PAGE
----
Crying Eagle Brewing Company

“We went big, is the moral of the story,” says Stephen Tyson, general manager of Crying Eagle Brewing Company in Lake Charles. How big, exactly? In an industry where so many companies start out in homebrewers’ garages and gradually scale up, Crying Eagle opened with a 10,000-square-foot brewing facility, plus a spacious taproom capable of hosting private events and an outdoor beer garden fit for concerts. Its on-site restaurant offers even more reasons to hang out with friends and family.

It’s been a long time coming. Tyson, along with company president Eric Avery and brew master Bill Mungai spent years developing southwest Louisiana’s sole microbrewery. It was worth the wait, however; in July 2016, Crying Eagle held a series of soft openings in Lake Charles that saw long lines customers waiting for a taste of one of its new signature brews. Those include a golden ale called The Chuck, described on Crying Eagle’s website as “a thirst-quenching juggernaut of a session ale that has its bags packed for the beach, the duck blind, Grandma’s house, or anywhere else Chuck may want to roam.”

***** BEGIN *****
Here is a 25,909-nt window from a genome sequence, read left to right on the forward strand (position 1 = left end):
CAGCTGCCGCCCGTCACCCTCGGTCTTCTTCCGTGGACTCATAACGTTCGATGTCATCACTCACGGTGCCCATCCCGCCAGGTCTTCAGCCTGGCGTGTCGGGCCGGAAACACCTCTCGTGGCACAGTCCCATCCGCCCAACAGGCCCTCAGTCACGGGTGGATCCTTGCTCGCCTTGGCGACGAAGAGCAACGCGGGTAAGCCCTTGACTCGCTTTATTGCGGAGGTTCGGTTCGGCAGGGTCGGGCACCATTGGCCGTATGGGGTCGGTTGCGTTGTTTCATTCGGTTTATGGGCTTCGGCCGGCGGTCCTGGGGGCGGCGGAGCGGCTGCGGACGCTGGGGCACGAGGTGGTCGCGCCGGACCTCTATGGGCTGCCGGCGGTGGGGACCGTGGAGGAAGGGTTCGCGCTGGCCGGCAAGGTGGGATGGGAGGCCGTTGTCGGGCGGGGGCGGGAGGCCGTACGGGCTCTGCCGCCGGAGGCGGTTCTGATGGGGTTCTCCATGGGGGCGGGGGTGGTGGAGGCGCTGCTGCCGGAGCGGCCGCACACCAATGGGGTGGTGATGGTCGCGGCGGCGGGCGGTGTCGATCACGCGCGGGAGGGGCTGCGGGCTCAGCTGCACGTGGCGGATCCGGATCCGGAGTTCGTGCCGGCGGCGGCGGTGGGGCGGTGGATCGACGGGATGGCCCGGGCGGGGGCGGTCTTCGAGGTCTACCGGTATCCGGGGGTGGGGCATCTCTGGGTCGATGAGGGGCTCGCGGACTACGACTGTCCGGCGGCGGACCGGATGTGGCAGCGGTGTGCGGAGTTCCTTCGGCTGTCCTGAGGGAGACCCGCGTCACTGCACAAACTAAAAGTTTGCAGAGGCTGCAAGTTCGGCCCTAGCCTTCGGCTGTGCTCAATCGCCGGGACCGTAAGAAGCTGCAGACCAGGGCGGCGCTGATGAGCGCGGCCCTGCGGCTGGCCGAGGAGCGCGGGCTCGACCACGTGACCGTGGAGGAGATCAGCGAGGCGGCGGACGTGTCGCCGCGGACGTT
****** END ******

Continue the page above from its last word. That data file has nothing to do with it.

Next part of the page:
“I anticipate that being the hammer that drives its way into every bar in the tri-parish area,” says Tyson.

The other two beers currently in production include a Belgian-style single beer called Ready to Mingle, “which the Trappist monks themselves would drink while making beers for others,” according to Tyson. Finally, there’s the Calcasieu Common, an amber lager made with the same hybrid brewing process used to make California common (aka steam beer) style brew.

The common theme of these beers, aside from their impeccably high quality, is their low alcohol content; all weigh in at less than six percent ABV. “These beers are very approachable,” says Tyson.

The approachability of Crying Eagle’s beers is in line with the company’s mission of being a destination for both beer aficionados and those just looking to kick back after work. Stop by Crying Eagle’s tasting room and you’ll find long tables that all but invite friends and strangers to rub elbows over a cold one. Outside you’ll find a courtyard with cornhole and washers, games perfectly suited for playing while holding a pint in one hand. For Avery, Mungai and Tyson, the brewery is not just about beer, but bringing the community together.

In Tyson’s words, “we want this to feel like the neighborhood’s living room. We want this to be the brewery of the people.”

Photo credit: Daniel Castro Photography